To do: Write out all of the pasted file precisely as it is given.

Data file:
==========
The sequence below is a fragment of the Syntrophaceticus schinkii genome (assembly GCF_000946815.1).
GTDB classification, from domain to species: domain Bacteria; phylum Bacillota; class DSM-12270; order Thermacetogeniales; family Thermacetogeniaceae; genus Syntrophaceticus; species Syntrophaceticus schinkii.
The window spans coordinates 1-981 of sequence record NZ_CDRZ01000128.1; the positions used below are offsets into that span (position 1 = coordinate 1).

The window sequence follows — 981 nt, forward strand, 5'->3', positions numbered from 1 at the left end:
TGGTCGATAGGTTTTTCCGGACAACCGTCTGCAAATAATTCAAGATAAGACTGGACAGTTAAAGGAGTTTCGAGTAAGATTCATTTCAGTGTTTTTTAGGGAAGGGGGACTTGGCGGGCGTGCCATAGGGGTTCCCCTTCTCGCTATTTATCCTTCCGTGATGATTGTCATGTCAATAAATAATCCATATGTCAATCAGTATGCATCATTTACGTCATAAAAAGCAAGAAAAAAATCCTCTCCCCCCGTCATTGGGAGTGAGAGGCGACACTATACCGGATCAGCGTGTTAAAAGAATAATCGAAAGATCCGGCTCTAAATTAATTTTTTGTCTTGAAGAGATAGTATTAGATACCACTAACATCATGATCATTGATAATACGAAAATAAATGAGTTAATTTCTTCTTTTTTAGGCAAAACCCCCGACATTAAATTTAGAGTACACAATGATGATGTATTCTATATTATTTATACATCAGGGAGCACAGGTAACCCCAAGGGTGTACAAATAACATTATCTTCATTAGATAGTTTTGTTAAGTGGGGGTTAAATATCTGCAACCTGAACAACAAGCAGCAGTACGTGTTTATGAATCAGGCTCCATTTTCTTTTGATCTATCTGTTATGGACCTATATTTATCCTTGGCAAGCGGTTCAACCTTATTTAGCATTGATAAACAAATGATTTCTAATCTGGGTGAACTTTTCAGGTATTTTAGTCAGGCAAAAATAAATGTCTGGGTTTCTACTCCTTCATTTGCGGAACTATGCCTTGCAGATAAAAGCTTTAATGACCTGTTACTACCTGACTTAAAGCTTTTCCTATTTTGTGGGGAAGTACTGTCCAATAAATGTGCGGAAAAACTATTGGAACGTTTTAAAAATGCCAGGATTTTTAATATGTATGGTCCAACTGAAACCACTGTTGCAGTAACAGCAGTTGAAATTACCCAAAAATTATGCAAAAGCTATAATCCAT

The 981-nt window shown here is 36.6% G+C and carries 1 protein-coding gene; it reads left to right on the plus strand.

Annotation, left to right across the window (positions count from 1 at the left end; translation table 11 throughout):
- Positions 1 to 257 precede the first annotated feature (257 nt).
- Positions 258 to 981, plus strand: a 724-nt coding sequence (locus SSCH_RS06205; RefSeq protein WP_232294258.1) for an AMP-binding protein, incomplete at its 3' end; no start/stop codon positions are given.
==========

The sequence below is a fragment of the Syntrophaceticus schinkii genome (assembly GCF_000946815.1).
GTDB classification, from domain to species: domain Bacteria; phylum Bacillota; class DSM-12270; order Thermacetogeniales; family Thermacetogeniaceae; genus Syntrophaceticus; species Syntrophaceticus schinkii.
The window spans coordinates 1-981 of sequence record NZ_CDRZ01000128.1; the positions used below are offsets into that span (position 1 = coordinate 1).

The window sequence follows — 981 nt, forward strand, 5'->3', positions numbered from 1 at the left end:
TGGTCGATAGGTTTTTCCGGACAACCGTCTGCAAATAATTCAAGATAAGACTGGACAGTTAAAGGAGTTTCGAGTAAGATTCATTTCAGTGTTTTTTAGGGAAGGGGGACTTGGCGGGCGTGCCATAGGGGTTCCCCTTCTCGCTATTTATCCTTCCGTGATGATTGTCATGTCAATAAATAATCCATATGTCAATCAGTATGCATCATTTACGTCATAAAAAGCAAGAAAAAAATCCTCTCCCCCCGTCATTGGGAGTGAGAGGCGACACTATACCGGATCAGCGTGTTAAAAGAATAATCGAAAGATCCGGCTCTAAATTAATTTTTTGTCTTGAAGAGATAGTATTAGATACCACTAACATCATGATCATTGATAATACGAAAATAAATGAGTTAATTTCTTCTTTTTTAGGCAAAACCCCCGACATTAAATTTAGAGTACACAATGATGATGTATTCTATATTATTTATACATCAGGGAGCACAGGTAACCCCAAGGGTGTACAAATAACATTATCTTCATTAGATAGTTTTGTTAAGTGGGGGTTAAATATCTGCAACCTGAACAACAAGCAGCAGTACGTGTTTATGAATCAGGCTCCATTTTCTTTTGATCTATCTGTTATGGACCTATATTTATCCTTGGCAAGCGGTTCAACCTTATTTAGCATTGATAAACAAATGATTTCTAATCTGGGTGAACTTTTCAGGTATTTTAGTCAGGCAAAAATAAATGTCTGGGTTTCTACTCCTTCATTTGCGGAACTATGCCTTGCAGATAAAAGCTTTAATGACCTGTTACTACCTGACTTAAAGCTTTTCCTATTTTGTGGGGAAGTACTGTCCAATAAATGTGCGGAAAAACTATTGGAACGTTTTAAAAATGCCAGGATTTTTAATATGTATGGTCCAACTGAAACCACTGTTGCAGTAACAGCAGTTGAAATTACCCAAAAATTATGCAAAAGCTATAATCCAT

The 981-nt window shown here is 36.6% G+C and carries 1 protein-coding gene; it reads left to right on the plus strand.

Annotation, left to right across the window (positions count from 1 at the left end; translation table 11 throughout):
- Positions 1 to 257 precede the first annotated feature (257 nt).
- Positions 258 to 981, plus strand: a 724-nt coding sequence (locus SSCH_RS06205; RefSeq protein WP_232294258.1) for an AMP-binding protein, incomplete at its 3' end; no start/stop codon positions are given.